[Images above] Credit: NIST
As part of a new program, Argonne National Laboratory researchers are evaluating what it takes to power drones with batteries. These unmanned aerial vehicles make up an ever-expanding market that now includes military, commercial, consumer, and law enforcement applications.
Researchers are using sodium and potassium as the fluid for the negative electron donor on a flow battery. They also found a suitable ceramic membrane made of potassium and aluminum oxide to keep the negative and positive materials separate while allowing current to flow.
A recent paper published in Nature Communications increases our understanding of how light interacts with atomically thin semiconductors and creates unique excitonic complex particles, multiple electrons, and holes strongly bound together.
The Critical Materials Institute has taken a major step toward printed, aligned anisotropic magnets via additive manufacturing. By applying magnetic alignment, the researchers were able to improve magnetic performance of the dysprosium-free composite bonded magnet without using more critical materials.
A team of researchers has reported on all large-scale printable perovskite solar modules. The promising device architecture and outstanding stability of the materials resulted in the low-cost manufacturing of the solar cells on larger areas.
Tübingen will be the location for a competence center for artificial intelligence and machine learning. The Tübingen AI Center will provide research groups at the university and at the Max Planck Institute for Intelligent Systems with a place to develop learning systems.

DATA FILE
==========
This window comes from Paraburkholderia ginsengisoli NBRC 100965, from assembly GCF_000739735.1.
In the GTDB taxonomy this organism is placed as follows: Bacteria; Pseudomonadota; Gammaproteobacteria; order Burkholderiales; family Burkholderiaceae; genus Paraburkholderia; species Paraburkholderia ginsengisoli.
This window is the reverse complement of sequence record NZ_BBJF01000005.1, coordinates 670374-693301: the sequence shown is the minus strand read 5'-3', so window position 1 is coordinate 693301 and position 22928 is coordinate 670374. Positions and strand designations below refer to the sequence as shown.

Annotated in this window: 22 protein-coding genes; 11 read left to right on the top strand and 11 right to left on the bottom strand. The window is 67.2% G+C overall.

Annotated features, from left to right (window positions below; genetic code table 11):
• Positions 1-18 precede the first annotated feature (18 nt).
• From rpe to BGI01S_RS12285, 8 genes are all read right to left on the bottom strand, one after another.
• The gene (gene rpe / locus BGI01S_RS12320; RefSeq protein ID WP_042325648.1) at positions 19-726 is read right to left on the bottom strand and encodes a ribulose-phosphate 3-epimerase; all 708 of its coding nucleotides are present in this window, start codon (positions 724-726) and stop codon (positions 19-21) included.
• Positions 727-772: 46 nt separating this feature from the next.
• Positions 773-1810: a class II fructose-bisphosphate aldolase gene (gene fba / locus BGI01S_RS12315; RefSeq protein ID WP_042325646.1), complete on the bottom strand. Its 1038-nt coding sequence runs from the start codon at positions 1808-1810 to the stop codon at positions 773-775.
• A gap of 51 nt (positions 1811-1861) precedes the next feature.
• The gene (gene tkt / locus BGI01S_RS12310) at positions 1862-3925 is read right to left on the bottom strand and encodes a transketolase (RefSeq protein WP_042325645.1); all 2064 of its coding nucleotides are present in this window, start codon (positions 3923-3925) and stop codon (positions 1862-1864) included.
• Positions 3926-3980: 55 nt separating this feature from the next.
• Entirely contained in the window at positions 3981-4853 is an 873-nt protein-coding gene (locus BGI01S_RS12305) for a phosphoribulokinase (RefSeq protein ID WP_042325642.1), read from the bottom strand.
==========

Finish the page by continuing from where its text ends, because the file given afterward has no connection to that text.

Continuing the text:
Researchers have developed a technique to fabricate ultrathin semiconducting films made from a host of exotic materials other than silicon. The materials exhibit better performance than silicon but until now have been prohibitively expensive to produce in functional devices.
New research suggests that aluminum composites could be enhanced to the quality of titanium alloys and used in the aerospace industry. Researchers may have found a way to double the strength of composites obtained by 3-D printing from aluminum powder.
A new corrosion-resistant coating that halved the build-up of algae and barnacles on ship hydraulic components is now being trialed on HMAS Canberra, one of the Royal Australian Navy landing helicopter dock ships.
By studying materials down to the atomic level, researchers at Chalmers University of Technology have found a way to make catalysts more efficient and environmentally friendly. The methods can be used to improve many different types of catalysts.
Researchers at Northwestern University and Washington University School of Medicine have developed the first example of a bioelectronic medicine: an implantable, biodegradable wireless device that speeds nerve regeneration and improves the healing of a damaged nerve.
Researchers in the Department of Mechanical Engineering at MIT have developed a technique to harvest 2-inch diameter wafers of 2-D material within just a few minutes. They can then be stacked together to form an electronic device within an hour.